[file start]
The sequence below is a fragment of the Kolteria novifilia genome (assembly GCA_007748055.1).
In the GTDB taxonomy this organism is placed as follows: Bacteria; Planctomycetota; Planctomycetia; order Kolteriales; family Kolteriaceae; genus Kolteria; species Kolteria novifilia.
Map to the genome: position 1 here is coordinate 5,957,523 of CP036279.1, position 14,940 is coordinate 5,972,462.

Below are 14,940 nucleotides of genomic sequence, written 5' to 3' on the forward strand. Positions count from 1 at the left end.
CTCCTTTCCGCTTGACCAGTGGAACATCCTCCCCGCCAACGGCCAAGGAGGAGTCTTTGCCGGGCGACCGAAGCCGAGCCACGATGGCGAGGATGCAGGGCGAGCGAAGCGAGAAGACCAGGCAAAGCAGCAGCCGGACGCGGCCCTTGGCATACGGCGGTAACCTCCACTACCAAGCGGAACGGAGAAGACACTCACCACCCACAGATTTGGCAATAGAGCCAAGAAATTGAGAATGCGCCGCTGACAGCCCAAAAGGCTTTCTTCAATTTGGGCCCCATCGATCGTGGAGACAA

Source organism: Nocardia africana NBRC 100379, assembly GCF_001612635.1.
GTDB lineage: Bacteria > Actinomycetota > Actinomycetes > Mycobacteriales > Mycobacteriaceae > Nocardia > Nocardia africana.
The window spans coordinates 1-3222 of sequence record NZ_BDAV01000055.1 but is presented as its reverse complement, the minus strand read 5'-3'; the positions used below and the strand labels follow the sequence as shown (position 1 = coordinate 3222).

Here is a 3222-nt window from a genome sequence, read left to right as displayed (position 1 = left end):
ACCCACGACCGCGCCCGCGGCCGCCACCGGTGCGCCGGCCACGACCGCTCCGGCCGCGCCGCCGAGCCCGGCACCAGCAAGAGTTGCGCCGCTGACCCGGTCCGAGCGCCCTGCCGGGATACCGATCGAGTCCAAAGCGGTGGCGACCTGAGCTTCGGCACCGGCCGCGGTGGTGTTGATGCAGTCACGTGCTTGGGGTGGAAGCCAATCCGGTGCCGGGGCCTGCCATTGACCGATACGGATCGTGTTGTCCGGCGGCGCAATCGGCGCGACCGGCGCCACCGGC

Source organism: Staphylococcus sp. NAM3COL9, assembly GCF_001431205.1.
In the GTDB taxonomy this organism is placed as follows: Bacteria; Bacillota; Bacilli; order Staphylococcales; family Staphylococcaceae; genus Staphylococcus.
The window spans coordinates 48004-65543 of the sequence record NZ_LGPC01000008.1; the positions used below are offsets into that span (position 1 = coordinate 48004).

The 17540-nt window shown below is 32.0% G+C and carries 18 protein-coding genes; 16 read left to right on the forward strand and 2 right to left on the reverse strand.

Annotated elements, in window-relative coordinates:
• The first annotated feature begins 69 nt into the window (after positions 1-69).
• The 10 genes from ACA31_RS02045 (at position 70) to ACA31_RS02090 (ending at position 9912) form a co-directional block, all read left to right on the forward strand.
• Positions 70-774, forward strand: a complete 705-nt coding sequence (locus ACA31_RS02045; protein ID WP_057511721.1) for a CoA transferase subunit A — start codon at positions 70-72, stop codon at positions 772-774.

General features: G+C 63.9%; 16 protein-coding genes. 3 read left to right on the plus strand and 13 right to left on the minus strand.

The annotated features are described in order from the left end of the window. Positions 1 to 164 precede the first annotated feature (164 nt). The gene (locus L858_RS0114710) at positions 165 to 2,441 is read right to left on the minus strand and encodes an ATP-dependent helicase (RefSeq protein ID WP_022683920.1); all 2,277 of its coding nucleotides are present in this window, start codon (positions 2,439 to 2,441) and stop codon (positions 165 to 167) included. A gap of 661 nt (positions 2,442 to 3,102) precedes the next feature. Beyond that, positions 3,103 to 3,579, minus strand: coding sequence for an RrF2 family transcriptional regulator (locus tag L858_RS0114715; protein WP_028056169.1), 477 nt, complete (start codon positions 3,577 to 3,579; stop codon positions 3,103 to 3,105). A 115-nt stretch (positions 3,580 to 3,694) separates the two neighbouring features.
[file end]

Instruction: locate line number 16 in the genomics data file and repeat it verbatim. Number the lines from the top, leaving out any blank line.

• The first annotated feature begins 69 nt into the window (after positions 1-69).